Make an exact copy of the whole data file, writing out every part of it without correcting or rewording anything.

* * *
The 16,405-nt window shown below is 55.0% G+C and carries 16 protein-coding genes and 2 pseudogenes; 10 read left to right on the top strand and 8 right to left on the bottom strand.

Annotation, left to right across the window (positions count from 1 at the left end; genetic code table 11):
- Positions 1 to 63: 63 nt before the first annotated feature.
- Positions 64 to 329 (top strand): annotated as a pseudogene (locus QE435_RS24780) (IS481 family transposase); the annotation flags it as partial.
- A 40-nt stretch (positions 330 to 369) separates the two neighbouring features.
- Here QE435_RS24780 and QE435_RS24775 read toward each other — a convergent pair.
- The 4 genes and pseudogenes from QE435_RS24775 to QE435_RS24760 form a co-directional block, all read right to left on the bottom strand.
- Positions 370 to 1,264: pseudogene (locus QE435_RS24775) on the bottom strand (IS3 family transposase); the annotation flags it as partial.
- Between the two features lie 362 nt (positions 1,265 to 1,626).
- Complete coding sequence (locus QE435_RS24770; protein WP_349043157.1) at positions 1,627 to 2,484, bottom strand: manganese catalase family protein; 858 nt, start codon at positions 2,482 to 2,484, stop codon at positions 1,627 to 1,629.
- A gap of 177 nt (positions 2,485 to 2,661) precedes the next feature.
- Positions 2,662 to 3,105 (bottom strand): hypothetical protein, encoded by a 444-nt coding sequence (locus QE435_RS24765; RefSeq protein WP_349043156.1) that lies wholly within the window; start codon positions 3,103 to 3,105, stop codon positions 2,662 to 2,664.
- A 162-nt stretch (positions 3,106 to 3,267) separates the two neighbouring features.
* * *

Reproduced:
The 16,405-nt window shown below is 55.0% G+C and carries 16 protein-coding genes and 2 pseudogenes; 10 read left to right on the top strand and 8 right to left on the bottom strand.

Annotation, left to right across the window (positions count from 1 at the left end; genetic code table 11):
- Positions 1 to 63: 63 nt before the first annotated feature.
- Positions 64 to 329 (top strand): annotated as a pseudogene (locus QE435_RS24780) (IS481 family transposase); the annotation flags it as partial.
- A 40-nt stretch (positions 330 to 369) separates the two neighbouring features.
- Here QE435_RS24780 and QE435_RS24775 read toward each other — a convergent pair.
- The 4 genes and pseudogenes from QE435_RS24775 to QE435_RS24760 form a co-directional block, all read right to left on the bottom strand.
- Positions 370 to 1,264: pseudogene (locus QE435_RS24775) on the bottom strand (IS3 family transposase); the annotation flags it as partial.
- Between the two features lie 362 nt (positions 1,265 to 1,626).
- Complete coding sequence (locus QE435_RS24770; protein WP_349043157.1) at positions 1,627 to 2,484, bottom strand: manganese catalase family protein; 858 nt, start codon at positions 2,482 to 2,484, stop codon at positions 1,627 to 1,629.
- A gap of 177 nt (positions 2,485 to 2,661) precedes the next feature.
- Positions 2,662 to 3,105 (bottom strand): hypothetical protein, encoded by a 444-nt coding sequence (locus QE435_RS24765; RefSeq protein WP_349043156.1) that lies wholly within the window; start codon positions 3,103 to 3,105, stop codon positions 2,662 to 2,664.
- A 162-nt stretch (positions 3,106 to 3,267) separates the two neighbouring features.